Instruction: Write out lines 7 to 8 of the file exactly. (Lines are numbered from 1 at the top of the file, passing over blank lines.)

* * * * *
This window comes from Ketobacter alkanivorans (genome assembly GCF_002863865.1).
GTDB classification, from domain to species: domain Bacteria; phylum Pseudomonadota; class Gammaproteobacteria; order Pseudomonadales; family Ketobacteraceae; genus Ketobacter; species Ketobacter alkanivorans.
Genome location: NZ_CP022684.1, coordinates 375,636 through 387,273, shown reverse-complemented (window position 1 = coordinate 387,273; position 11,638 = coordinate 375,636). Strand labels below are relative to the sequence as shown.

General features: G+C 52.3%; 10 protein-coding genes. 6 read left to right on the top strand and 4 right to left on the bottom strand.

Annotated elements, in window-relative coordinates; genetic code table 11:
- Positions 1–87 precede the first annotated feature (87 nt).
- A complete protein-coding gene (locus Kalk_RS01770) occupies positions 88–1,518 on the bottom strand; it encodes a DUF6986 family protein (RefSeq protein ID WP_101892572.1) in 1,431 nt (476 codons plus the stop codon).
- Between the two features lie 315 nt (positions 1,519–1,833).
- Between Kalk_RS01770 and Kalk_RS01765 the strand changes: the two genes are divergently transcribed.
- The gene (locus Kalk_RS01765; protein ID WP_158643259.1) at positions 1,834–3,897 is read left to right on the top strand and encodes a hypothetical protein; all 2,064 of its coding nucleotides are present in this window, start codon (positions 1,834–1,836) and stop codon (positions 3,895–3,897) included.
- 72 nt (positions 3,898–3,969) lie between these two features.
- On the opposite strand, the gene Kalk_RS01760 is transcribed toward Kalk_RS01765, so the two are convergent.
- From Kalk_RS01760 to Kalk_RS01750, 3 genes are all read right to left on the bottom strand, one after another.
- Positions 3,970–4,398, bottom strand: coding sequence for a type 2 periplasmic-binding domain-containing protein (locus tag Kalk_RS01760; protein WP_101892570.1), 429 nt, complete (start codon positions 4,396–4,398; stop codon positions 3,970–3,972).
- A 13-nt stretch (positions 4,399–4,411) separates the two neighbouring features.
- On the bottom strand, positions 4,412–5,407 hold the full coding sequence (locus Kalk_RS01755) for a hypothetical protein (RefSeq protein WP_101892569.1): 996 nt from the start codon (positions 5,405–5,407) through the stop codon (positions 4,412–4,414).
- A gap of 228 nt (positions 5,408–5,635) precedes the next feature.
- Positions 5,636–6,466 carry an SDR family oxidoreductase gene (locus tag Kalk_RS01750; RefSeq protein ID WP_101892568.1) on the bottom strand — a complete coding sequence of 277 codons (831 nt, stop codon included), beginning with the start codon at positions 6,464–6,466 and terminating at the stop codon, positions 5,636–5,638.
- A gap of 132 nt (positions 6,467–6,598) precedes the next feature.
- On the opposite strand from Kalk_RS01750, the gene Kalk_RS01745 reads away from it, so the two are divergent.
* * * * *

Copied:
- A complete protein-coding gene (locus Kalk_RS01770) occupies positions 88–1,518 on the bottom strand; it encodes a DUF6986 family protein (RefSeq protein ID WP_101892572.1) in 1,431 nt (476 codons plus the stop codon).
- Between the two features lie 315 nt (positions 1,519–1,833).